Monday, March 22, 2010

A Mother’s Thank You

On November 4, 2008, family and friends broke bread at Casa Tracie to watch the election returns and, most importantly, to celebrate Jacob’s return home after his second surgery at Children’s Hospital. Most of my family and friends didn't know Jacob's treatment was made possible by the Emir of Qatar.

See, I was not insured in 2008, and nor was Jacob. After the NAACP Gulf Coast Advocacy Center (my former employer) closed its New Orleans Office in 2007, I was left without health insurance. “No problem,” I thought. “I can just purchase health insurance for me and Jacob.” Unfortunately, I learned I had a “pre-existing condition” strangely discovered only after my employment and insurance ended, which left it all but impossible for me to obtain health coverage.

While not having health insurance was annoying, I wasn’t bothered so much. I’ve always been very healthy, and Jacob’s pain was only in my tush. So I never expected October 2, 2008. I cannot begin to express in words the sheer terror I felt when I learned Jacob had a golf ball sized tumor growing in his back, compressing his spinal cord and literally paralyzing him, that he would need extensive surgery and some rehabilitation, and there was absolutely no way on earth I could pay for it all. I inhaled so deeply I nearly fainted.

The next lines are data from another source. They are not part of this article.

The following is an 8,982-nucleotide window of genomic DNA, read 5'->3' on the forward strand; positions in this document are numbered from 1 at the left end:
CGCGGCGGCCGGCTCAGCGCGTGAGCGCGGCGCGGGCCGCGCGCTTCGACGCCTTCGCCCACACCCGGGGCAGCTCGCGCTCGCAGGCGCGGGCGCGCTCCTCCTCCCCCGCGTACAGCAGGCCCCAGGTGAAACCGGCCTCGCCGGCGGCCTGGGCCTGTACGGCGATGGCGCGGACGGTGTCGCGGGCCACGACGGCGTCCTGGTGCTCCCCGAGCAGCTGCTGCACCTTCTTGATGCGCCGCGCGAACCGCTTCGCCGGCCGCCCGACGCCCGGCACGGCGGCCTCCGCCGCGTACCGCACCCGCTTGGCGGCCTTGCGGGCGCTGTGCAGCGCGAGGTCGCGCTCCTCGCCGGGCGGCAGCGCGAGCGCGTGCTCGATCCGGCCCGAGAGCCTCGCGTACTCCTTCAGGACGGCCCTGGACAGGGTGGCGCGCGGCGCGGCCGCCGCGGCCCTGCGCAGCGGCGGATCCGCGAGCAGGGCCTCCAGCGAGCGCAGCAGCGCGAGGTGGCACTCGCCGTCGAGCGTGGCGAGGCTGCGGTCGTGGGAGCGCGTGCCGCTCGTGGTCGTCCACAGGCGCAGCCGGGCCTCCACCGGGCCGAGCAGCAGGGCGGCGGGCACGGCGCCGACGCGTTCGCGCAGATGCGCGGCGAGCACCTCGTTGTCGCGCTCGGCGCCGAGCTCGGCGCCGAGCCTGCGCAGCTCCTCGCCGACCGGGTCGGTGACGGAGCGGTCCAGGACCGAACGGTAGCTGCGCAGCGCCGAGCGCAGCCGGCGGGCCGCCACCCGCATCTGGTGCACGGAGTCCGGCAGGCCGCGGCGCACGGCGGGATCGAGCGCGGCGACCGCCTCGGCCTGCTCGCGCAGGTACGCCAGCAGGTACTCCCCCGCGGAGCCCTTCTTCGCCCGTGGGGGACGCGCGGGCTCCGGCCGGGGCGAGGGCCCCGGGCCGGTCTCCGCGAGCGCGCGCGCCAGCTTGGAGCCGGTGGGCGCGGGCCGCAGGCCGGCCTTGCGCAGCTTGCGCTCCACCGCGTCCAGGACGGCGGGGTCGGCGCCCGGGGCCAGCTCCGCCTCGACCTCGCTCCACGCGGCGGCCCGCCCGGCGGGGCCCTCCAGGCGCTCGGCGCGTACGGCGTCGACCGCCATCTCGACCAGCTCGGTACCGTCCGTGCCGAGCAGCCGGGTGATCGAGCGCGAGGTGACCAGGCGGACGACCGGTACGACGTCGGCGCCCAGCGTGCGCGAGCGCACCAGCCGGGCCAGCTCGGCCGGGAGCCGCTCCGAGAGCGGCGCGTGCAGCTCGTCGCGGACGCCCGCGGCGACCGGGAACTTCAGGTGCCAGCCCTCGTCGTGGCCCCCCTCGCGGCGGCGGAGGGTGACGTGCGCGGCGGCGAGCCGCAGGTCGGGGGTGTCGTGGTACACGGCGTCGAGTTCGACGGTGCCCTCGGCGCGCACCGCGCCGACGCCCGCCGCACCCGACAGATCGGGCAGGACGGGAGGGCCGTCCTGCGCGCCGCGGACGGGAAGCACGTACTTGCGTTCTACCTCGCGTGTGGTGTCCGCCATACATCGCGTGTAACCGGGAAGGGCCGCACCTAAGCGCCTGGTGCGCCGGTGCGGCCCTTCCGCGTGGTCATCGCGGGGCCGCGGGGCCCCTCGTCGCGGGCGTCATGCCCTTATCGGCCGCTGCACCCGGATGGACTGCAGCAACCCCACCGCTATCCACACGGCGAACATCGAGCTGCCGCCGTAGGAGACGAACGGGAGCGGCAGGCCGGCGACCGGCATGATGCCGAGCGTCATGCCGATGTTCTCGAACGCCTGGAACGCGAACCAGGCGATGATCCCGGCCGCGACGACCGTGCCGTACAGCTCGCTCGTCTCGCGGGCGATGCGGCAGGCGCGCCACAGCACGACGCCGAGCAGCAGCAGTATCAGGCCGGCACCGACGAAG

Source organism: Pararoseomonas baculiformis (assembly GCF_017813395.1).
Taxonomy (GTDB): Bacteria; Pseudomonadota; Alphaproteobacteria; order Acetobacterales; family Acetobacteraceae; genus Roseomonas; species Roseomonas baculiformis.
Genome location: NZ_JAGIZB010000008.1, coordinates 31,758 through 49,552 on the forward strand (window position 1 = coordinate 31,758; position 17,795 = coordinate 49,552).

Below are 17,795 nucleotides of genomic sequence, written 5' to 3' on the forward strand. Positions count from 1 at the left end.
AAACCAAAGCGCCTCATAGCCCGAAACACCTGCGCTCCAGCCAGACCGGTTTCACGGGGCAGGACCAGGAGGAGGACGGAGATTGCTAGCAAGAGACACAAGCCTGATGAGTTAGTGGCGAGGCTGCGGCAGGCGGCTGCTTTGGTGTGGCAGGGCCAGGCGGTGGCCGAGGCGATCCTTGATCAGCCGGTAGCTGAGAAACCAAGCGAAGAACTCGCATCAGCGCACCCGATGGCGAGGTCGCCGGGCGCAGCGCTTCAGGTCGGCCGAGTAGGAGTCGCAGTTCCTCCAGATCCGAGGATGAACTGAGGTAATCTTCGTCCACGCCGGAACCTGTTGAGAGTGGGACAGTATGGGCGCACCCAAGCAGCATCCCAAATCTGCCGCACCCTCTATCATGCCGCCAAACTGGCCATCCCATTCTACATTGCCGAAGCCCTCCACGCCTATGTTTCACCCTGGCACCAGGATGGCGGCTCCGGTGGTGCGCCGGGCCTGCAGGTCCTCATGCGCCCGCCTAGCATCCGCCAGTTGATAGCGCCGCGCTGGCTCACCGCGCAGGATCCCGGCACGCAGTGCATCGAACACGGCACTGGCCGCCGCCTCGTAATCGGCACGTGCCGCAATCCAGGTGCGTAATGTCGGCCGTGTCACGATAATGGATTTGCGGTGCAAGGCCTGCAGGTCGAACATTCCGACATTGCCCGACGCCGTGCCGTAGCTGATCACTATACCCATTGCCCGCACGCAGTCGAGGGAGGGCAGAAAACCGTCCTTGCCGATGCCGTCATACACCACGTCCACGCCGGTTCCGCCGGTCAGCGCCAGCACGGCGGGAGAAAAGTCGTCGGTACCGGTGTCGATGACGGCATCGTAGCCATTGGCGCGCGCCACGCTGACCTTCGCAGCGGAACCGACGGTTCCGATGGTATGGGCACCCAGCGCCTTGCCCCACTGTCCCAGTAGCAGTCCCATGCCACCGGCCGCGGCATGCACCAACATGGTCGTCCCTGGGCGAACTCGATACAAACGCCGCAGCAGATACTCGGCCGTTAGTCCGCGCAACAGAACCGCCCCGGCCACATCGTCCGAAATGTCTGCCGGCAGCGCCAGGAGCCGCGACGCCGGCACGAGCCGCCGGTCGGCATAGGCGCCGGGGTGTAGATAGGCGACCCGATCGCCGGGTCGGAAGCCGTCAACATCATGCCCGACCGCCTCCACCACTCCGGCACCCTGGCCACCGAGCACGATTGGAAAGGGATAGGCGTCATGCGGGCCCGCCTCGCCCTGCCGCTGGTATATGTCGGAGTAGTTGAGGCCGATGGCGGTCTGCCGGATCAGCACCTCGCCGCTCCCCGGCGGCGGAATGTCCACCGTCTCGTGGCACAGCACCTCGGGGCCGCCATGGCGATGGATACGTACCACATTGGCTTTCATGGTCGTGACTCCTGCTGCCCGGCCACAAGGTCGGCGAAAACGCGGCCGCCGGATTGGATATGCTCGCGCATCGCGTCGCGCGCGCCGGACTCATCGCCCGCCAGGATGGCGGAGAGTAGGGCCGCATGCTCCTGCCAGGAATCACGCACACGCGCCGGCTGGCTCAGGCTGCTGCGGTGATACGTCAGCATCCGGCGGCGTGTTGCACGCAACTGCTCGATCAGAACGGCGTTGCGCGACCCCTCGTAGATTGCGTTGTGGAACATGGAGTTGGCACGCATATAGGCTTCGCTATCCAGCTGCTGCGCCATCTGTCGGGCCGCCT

The Children’s Hospital administrator must have thought I was crazy when she asked me how I would pay and I responded “Cash.” She said, “You know the first day of tests alone cost almost $8,000?” I couldn’t understand how 2 hours in the hospital for tests could cost $8k, but I really didn’t care. I just said I’d figure it out. That was a Friday and Jacob was scheduled for his first surgery the following Thursday. He was having that surgery. About an hour later that same administrator called me back and told me about this program at the hospital, funded by the Emir of Qatar. Through his substantial grant, Children’s Hospital was able to provide care free of charge to children without insurance.

You have to shake your head in bewilderment. I live in the richest country in the world, but healthcare is a privilege. It was Hamad bin Khalifa al-Thani, Emir of Qatar – a small Arab emirate in the Middle East, absolute monarchy, with a population of about 1.4million people - who paid for the surgeries that saved my son from paralysis. He walks today, quite well, and is an even bigger pain in the tush.

I thanked Emir Hamad bin Khalif in November 2008. Today, I thank President Barak Obama, House Speaker Nancy Pelosi, and all the brave men and women in our U.S. House of Representatives who listened to thousands of stories like mine, and are, indeed, Profiles in Courage, because they did not allow their fears to hold this country back from the hope of a nation where healthcare is a right. I thank them because once President Obama signs the healthcare reform bill to law, the discriminatory effect of having been cast as someone with a “pre-existing condition” will no longer exist.

I thank them because this week, I will exhale.

1 comment:

Carol said...

As another victim of pre-existing condition discrimination, and as someone whose life was saved by Children's Hospital, I had the same response to the passage of this bill that you did (and so did my mother). Thank you for sharing your story.